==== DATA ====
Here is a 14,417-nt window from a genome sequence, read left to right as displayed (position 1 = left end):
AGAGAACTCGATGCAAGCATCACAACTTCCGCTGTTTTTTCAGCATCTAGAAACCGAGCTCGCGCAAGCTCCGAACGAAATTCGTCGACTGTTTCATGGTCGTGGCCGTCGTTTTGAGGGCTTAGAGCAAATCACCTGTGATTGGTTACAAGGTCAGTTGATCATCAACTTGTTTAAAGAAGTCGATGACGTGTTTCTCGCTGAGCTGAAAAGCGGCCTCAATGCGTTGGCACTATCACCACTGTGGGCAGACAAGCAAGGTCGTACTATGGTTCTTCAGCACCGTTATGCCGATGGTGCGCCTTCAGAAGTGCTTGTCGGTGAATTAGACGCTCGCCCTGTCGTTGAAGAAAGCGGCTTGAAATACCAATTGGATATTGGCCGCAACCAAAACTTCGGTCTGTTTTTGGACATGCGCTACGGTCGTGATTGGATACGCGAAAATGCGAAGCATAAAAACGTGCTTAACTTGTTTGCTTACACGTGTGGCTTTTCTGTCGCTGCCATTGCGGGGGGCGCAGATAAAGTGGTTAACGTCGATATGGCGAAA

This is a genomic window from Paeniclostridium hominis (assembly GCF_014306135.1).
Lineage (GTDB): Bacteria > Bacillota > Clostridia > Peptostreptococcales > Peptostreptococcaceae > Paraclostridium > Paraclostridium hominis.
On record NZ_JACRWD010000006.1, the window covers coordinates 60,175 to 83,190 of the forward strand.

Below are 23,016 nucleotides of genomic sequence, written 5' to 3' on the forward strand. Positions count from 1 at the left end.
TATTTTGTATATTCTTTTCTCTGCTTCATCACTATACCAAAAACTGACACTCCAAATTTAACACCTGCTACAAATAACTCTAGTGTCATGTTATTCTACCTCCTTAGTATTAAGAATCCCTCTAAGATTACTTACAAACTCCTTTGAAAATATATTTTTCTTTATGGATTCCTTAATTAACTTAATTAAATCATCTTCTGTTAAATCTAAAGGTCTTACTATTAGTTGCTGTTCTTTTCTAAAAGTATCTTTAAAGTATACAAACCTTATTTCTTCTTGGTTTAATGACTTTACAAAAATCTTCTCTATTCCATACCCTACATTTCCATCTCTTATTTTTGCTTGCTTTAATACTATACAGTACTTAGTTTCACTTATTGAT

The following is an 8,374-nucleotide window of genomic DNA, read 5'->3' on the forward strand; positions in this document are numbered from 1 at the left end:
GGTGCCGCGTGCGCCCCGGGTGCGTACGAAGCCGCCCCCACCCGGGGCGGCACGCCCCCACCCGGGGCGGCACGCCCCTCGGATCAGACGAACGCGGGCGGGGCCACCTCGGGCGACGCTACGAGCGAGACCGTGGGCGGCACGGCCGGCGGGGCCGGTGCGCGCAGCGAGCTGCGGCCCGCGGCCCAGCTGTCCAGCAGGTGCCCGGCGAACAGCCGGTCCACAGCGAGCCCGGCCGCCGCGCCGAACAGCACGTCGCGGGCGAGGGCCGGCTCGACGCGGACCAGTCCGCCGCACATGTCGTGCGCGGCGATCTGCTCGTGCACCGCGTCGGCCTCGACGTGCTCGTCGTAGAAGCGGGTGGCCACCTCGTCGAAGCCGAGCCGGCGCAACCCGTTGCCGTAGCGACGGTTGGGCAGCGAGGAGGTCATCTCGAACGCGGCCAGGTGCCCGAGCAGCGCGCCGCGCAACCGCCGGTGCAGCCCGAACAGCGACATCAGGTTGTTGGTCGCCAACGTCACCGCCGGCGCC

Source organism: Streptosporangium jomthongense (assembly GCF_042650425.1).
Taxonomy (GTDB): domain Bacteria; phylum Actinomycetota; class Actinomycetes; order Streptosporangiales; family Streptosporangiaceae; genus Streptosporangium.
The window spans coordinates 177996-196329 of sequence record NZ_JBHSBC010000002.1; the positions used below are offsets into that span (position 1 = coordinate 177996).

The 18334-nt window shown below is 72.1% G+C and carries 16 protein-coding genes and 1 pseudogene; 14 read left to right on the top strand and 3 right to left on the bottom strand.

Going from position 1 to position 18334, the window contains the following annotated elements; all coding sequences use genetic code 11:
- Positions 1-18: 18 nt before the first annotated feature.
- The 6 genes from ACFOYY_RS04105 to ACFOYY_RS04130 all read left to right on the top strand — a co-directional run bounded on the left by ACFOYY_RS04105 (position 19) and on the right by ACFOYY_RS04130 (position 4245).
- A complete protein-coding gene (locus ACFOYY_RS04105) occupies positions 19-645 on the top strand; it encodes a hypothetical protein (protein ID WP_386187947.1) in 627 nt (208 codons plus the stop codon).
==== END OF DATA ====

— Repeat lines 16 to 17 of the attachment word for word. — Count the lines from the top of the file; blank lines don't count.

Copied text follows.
- The 6 genes from ACFOYY_RS04105 to ACFOYY_RS04130 all read left to right on the top strand — a co-directional run bounded on the left by ACFOYY_RS04105 (position 19) and on the right by ACFOYY_RS04130 (position 4245).
- A complete protein-coding gene (locus ACFOYY_RS04105) occupies positions 19-645 on the top strand; it encodes a hypothetical protein (protein ID WP_386187947.1) in 627 nt (208 codons plus the stop codon).